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The Dayton Project was one of several sites involved in the Manhattan Project to build the first atomic bombs. Charles Allen Thomas, an executive of the Monsanto Company corporation, was assigned to develop the neutron generating devices that triggered the nuclear detonation of the atomic bombs once the critical mass had been "assembled" by the force of conventional explosives.

Thomas established the project in the Runnymede Playhouse on the grounds of the Talbott family estate in a wealthy residential section of Oakwood, a suburb of Dayton, Ohio. The Playhouse was a leisure facility that included a ballroom, indoor squash and tennis courts as well as a stage for community theater. It was located at the intersection of Runnymede Road and Dixon Avenue. The Talbotts were among the heirs of the Delco (by then a part of General Motors) fortune. Before the war, Thomas worked as a chemist for Delco/GM and was married to Margaret Talbott. He promised his mother-in-law that he would return the building to the family intact after the war. He was unable to keep his promise because the building had become contaminated with radioactivity. The facility (also known as Dayton Unit IV) was in use for nuclear work until 1949 when Mound Laboratories was opened in Miamisburg, Ohio. The Playhouse was dismantled in 1950 and later buried in Tennessee.[1]

The neutron generator used on the implosion design (such as the Fat Man bomb that was dropped on Nagasaki) was coded named "Urchin". It was composed of alternating layers of polonium (Po-210) and beryllium separated by gold foil. The initiator, located in the center of the bomb, was carefully designed to ensure that during the implosion of the bomb core, the polonium and beryllium mixed. Once the elements mixed, alpha particles emitted by the polonium were absorbed by the beryllium causing it to emit neutrons. The precise timing of the neutron pulse was necessary to avoid pre-detonation of the bomb which would have resulted in a "fizzle" rather than the desired blast. In modern nuclear weapons a pulsed neutron emitting tube has replaced polonium/beryllium initiators, as polonium-210 has a relatively short half-life and thus would need to be replaced every few months.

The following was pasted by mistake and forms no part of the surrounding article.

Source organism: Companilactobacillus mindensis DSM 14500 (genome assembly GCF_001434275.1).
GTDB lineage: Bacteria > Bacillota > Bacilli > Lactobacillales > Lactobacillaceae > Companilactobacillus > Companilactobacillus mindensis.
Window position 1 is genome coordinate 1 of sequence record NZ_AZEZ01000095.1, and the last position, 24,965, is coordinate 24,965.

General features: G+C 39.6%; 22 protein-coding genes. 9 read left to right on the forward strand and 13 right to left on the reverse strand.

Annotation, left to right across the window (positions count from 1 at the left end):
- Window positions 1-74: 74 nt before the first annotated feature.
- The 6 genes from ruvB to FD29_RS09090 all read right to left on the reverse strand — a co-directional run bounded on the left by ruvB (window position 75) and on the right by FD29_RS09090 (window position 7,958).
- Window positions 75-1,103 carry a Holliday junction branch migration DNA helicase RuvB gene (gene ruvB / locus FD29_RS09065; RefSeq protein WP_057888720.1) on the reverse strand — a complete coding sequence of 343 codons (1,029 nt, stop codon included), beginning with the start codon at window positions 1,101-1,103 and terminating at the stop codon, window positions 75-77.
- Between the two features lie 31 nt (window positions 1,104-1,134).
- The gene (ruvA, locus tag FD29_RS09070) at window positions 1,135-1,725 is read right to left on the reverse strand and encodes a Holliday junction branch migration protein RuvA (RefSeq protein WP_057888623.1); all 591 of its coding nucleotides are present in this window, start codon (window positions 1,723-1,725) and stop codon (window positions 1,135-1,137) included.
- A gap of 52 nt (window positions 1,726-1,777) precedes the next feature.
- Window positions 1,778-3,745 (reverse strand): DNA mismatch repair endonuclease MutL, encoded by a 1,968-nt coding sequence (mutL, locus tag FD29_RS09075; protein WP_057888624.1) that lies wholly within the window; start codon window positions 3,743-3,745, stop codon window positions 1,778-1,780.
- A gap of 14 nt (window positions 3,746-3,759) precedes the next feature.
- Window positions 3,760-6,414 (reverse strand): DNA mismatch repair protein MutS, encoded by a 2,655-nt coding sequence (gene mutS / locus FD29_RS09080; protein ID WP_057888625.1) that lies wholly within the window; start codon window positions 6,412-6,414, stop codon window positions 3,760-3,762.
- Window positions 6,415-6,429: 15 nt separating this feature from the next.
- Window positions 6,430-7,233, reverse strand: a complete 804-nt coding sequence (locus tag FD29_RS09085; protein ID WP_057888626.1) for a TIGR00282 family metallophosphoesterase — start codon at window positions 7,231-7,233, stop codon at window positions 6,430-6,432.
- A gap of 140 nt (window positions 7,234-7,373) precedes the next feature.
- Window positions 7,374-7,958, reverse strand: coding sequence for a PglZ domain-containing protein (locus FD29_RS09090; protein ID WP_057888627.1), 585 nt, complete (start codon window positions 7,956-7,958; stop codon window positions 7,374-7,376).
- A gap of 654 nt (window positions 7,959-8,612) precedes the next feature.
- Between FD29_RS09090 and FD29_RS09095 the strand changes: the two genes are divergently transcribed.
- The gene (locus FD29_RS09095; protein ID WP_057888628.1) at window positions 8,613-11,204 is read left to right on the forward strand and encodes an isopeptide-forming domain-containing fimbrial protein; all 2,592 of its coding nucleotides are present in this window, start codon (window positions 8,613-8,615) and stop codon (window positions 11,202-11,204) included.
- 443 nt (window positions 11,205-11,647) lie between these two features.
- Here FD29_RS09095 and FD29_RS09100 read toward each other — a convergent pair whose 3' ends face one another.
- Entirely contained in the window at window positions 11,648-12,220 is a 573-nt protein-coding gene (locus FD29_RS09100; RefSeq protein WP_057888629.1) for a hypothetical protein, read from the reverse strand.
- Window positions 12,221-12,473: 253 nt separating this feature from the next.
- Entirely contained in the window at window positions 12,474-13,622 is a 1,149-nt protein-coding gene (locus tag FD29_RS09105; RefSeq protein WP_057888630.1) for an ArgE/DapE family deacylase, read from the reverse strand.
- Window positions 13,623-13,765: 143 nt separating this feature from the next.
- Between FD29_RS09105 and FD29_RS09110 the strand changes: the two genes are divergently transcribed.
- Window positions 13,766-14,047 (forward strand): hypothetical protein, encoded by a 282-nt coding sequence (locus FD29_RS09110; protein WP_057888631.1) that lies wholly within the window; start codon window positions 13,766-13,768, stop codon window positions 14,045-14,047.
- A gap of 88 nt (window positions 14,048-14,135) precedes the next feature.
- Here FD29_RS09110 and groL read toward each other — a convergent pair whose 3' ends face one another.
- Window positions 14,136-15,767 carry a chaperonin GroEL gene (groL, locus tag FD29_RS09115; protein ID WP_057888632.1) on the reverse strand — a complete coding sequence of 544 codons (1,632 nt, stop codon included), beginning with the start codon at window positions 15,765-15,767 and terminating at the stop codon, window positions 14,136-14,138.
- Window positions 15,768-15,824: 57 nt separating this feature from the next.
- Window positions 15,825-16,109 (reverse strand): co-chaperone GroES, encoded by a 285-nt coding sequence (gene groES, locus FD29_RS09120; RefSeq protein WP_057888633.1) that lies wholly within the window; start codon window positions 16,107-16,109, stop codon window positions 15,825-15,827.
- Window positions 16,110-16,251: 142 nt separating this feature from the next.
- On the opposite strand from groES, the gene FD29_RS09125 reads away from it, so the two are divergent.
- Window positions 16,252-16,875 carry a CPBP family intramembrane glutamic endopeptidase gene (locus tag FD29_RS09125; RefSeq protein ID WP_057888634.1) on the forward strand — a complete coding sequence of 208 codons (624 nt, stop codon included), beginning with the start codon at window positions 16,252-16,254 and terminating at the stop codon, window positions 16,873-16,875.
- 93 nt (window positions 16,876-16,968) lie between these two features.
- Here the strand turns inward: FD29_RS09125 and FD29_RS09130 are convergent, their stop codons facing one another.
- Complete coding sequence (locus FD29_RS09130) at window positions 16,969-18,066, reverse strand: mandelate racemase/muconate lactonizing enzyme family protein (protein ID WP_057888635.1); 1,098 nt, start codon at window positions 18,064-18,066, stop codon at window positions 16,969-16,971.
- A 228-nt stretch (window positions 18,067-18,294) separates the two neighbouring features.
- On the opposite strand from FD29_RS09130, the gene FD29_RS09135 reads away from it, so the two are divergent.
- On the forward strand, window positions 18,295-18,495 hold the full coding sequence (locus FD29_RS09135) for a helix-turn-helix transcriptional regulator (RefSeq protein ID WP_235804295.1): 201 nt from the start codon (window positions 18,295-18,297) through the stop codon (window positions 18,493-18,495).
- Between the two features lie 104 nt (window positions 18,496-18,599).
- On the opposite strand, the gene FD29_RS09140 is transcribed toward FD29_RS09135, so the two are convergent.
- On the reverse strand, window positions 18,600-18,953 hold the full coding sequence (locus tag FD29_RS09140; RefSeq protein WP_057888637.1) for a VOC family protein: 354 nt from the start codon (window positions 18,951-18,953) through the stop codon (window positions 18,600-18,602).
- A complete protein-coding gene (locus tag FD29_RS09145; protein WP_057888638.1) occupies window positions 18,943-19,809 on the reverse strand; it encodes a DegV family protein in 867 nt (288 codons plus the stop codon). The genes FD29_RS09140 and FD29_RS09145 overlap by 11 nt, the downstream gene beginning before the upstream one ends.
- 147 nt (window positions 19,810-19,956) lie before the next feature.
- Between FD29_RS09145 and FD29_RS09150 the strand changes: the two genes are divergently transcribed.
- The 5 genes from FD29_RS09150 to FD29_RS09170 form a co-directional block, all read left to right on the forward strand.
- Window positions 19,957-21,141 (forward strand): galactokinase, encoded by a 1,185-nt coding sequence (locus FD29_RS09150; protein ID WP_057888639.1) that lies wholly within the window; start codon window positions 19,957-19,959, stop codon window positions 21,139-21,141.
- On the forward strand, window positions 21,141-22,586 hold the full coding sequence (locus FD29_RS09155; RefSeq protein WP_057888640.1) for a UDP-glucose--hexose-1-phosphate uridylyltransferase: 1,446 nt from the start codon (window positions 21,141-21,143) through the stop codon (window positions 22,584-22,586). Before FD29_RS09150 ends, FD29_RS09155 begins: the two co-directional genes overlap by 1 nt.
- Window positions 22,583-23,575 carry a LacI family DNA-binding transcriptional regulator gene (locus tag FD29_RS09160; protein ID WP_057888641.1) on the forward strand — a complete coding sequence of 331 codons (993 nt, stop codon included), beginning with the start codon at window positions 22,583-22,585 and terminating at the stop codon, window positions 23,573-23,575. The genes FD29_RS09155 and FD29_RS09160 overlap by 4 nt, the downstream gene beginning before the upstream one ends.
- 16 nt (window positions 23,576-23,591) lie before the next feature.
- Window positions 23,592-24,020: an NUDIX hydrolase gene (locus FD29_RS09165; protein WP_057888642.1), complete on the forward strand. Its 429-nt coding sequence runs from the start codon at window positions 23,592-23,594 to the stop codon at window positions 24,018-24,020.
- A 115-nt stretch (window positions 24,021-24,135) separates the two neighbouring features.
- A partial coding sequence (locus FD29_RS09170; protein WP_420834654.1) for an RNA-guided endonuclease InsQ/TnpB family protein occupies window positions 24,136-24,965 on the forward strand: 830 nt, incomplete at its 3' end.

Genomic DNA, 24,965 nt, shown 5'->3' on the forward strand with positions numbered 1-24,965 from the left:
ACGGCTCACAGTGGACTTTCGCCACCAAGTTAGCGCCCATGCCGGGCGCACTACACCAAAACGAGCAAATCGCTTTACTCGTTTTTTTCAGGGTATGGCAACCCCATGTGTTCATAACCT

Delmar

In 2007 Russian president Vladimir Putin posthumously awarded Zhorzh Abramovich “George” Koval a gold star making him a hero of the Russian Federation for his work as the GRU spy “Delmar”. Russian officials stated that the initiator for their Joe-1 bomb had been “prepared to the recipe provided by Delmar”.

Koval was a US citizen born in Sioux-City, Iowa in 1913 to parents of Belorussian origin. In 1932 his family returned to the Soviet Union. In 1939 he was drafted into the Soviet Army, joining the GRU intelligence service. Koval returned to the US in 1940 and was drafted into the US Army in 1943. He was inducted into the Special Engineer Detachment of the Manhattan project. Koval was initially assigned to Oak Ridge where his job as a health physics officer gave him access to much of the plant. He began passing secrets relating to the production of Polonium at Oak Ridge to his GRU handler code named “Clyde”. In 1945 Koval was transferred to Dayton. Again his job as a health physics officer gave him wide access to the secret installation.

In 1946 he left the Army. Koval returned to the Soviet Union via Europe in 1948. In 1949 the Soviets detonated their first atomic bomb. The FBI did not begin to suspect Koval until the mid 1950’s, long after he had left the US. In 2002 Vladimir Lota published “The GRU and the Atom Bomb” explaining Delmar’s role. Koval died in 2006.

References

39°43′29.8″N 84°10′48.3″W / 39.724944°N 84.180083°W / 39.724944; -84.180083

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